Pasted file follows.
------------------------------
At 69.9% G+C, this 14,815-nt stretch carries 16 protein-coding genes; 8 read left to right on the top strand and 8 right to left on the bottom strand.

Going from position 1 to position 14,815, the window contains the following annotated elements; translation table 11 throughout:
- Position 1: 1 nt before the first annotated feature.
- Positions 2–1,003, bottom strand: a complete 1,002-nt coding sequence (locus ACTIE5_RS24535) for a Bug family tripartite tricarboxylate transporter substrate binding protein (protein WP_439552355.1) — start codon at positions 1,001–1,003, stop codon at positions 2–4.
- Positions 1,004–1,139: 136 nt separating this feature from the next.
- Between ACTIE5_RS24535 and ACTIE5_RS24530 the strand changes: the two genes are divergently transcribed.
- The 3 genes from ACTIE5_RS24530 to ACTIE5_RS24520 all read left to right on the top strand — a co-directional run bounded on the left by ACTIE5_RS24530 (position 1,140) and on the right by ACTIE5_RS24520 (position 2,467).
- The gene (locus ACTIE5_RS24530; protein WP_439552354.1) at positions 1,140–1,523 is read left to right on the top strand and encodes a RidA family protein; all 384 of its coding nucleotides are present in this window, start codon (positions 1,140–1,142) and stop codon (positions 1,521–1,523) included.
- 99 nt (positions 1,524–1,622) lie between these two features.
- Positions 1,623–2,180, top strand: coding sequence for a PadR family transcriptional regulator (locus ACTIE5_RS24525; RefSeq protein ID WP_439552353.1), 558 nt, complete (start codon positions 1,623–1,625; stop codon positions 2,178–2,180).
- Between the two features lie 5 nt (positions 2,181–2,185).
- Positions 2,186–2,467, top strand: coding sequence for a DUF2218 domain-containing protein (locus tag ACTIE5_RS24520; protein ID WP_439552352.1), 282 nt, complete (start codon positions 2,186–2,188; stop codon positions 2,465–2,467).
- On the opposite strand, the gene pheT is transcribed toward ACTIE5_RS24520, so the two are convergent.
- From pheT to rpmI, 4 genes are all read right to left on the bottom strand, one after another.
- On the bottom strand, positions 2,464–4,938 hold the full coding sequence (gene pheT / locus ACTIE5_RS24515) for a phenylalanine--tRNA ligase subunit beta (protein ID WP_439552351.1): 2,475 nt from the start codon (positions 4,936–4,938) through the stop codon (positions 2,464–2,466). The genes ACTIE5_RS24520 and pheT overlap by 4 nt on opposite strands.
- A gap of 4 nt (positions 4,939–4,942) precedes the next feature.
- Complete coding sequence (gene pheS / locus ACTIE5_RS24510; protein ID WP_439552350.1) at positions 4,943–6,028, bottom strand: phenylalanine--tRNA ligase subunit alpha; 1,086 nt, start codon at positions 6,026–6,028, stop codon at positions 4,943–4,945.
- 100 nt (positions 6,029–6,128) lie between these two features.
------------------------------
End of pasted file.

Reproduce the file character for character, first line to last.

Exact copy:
At 69.9% G+C, this 14,815-nt stretch carries 16 protein-coding genes; 8 read left to right on the top strand and 8 right to left on the bottom strand.

Going from position 1 to position 14,815, the window contains the following annotated elements; translation table 11 throughout:
- Position 1: 1 nt before the first annotated feature.
- Positions 2–1,003, bottom strand: a complete 1,002-nt coding sequence (locus ACTIE5_RS24535) for a Bug family tripartite tricarboxylate transporter substrate binding protein (protein WP_439552355.1) — start codon at positions 1,001–1,003, stop codon at positions 2–4.
- Positions 1,004–1,139: 136 nt separating this feature from the next.
- Between ACTIE5_RS24535 and ACTIE5_RS24530 the strand changes: the two genes are divergently transcribed.
- The 3 genes from ACTIE5_RS24530 to ACTIE5_RS24520 all read left to right on the top strand — a co-directional run bounded on the left by ACTIE5_RS24530 (position 1,140) and on the right by ACTIE5_RS24520 (position 2,467).
- The gene (locus ACTIE5_RS24530; protein WP_439552354.1) at positions 1,140–1,523 is read left to right on the top strand and encodes a RidA family protein; all 384 of its coding nucleotides are present in this window, start codon (positions 1,140–1,142) and stop codon (positions 1,521–1,523) included.
- 99 nt (positions 1,524–1,622) lie between these two features.
- Positions 1,623–2,180, top strand: coding sequence for a PadR family transcriptional regulator (locus ACTIE5_RS24525; RefSeq protein ID WP_439552353.1), 558 nt, complete (start codon positions 1,623–1,625; stop codon positions 2,178–2,180).
- Between the two features lie 5 nt (positions 2,181–2,185).
- Positions 2,186–2,467, top strand: coding sequence for a DUF2218 domain-containing protein (locus tag ACTIE5_RS24520; protein ID WP_439552352.1), 282 nt, complete (start codon positions 2,186–2,188; stop codon positions 2,465–2,467).
- On the opposite strand, the gene pheT is transcribed toward ACTIE5_RS24520, so the two are convergent.
- From pheT to rpmI, 4 genes are all read right to left on the bottom strand, one after another.
- On the bottom strand, positions 2,464–4,938 hold the full coding sequence (gene pheT / locus ACTIE5_RS24515) for a phenylalanine--tRNA ligase subunit beta (protein ID WP_439552351.1): 2,475 nt from the start codon (positions 4,936–4,938) through the stop codon (positions 2,464–2,466). The genes ACTIE5_RS24520 and pheT overlap by 4 nt on opposite strands.
- A gap of 4 nt (positions 4,939–4,942) precedes the next feature.
- Complete coding sequence (gene pheS / locus ACTIE5_RS24510; protein ID WP_439552350.1) at positions 4,943–6,028, bottom strand: phenylalanine--tRNA ligase subunit alpha; 1,086 nt, start codon at positions 6,026–6,028, stop codon at positions 4,943–4,945.
- 100 nt (positions 6,029–6,128) lie between these two features.